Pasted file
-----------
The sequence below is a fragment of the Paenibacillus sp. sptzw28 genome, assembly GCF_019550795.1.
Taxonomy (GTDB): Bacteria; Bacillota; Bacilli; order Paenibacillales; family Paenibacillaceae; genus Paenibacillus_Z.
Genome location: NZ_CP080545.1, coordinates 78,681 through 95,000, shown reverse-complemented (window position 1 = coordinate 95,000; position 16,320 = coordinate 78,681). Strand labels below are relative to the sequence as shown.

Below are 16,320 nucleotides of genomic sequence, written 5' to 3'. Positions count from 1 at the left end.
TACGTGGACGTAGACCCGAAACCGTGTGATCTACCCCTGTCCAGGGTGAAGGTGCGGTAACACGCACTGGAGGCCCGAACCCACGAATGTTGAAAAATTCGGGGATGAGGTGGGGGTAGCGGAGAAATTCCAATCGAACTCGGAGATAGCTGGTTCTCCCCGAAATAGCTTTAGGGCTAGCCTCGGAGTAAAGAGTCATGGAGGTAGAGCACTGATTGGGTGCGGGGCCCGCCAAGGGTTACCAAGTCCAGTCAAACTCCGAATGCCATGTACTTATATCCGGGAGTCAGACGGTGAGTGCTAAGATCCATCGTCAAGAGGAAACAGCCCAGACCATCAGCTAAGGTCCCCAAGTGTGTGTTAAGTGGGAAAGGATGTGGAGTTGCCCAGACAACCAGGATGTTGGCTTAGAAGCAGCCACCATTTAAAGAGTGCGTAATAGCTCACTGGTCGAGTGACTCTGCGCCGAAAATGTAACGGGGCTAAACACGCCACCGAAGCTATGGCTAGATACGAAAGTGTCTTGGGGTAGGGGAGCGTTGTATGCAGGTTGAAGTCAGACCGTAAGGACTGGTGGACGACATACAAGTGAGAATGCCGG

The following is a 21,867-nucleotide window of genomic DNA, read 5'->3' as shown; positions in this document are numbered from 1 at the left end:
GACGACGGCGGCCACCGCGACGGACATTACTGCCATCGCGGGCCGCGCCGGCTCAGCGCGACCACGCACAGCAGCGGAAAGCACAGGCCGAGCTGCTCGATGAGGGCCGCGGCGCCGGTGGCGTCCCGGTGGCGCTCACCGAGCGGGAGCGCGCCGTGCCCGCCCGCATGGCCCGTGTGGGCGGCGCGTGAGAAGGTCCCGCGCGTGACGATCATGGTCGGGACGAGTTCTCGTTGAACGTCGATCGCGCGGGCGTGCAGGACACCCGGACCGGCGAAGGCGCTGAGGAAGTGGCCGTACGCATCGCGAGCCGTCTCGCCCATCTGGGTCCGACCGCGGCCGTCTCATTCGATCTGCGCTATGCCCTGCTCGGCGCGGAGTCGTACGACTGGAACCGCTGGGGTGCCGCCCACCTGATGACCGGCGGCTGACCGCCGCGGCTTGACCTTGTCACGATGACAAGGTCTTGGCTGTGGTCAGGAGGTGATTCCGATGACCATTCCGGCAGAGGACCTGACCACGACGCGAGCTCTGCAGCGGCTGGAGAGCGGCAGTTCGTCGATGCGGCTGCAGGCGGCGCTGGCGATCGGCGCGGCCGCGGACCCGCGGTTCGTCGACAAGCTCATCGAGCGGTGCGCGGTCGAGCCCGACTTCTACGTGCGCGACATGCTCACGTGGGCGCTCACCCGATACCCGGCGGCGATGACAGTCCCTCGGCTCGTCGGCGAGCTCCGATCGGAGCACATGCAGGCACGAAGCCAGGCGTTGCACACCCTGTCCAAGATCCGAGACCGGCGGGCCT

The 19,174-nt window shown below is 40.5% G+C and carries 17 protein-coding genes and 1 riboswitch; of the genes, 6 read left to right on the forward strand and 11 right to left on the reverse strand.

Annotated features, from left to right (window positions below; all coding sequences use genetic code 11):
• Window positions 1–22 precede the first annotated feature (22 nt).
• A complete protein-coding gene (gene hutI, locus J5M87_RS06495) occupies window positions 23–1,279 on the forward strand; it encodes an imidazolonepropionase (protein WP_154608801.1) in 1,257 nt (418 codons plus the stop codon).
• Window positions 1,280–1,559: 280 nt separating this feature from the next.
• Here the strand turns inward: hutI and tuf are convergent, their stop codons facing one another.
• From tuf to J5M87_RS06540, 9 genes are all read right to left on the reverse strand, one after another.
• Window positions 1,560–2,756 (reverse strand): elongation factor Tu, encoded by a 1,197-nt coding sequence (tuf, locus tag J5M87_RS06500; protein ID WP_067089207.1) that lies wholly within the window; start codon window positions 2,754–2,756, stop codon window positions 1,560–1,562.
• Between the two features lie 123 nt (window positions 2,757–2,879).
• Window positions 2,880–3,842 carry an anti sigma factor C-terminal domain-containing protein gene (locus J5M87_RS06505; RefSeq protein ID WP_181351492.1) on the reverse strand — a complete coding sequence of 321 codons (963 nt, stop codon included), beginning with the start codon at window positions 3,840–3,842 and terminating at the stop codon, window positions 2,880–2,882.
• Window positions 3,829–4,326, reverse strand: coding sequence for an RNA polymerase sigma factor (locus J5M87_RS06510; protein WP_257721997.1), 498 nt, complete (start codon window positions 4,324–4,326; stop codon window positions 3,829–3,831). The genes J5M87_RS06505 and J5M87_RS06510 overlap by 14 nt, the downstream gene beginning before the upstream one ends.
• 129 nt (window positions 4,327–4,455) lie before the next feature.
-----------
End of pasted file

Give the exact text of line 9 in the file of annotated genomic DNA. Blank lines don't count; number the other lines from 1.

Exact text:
Annotated features, from left to right (window positions below; all coding sequences use genetic code 11):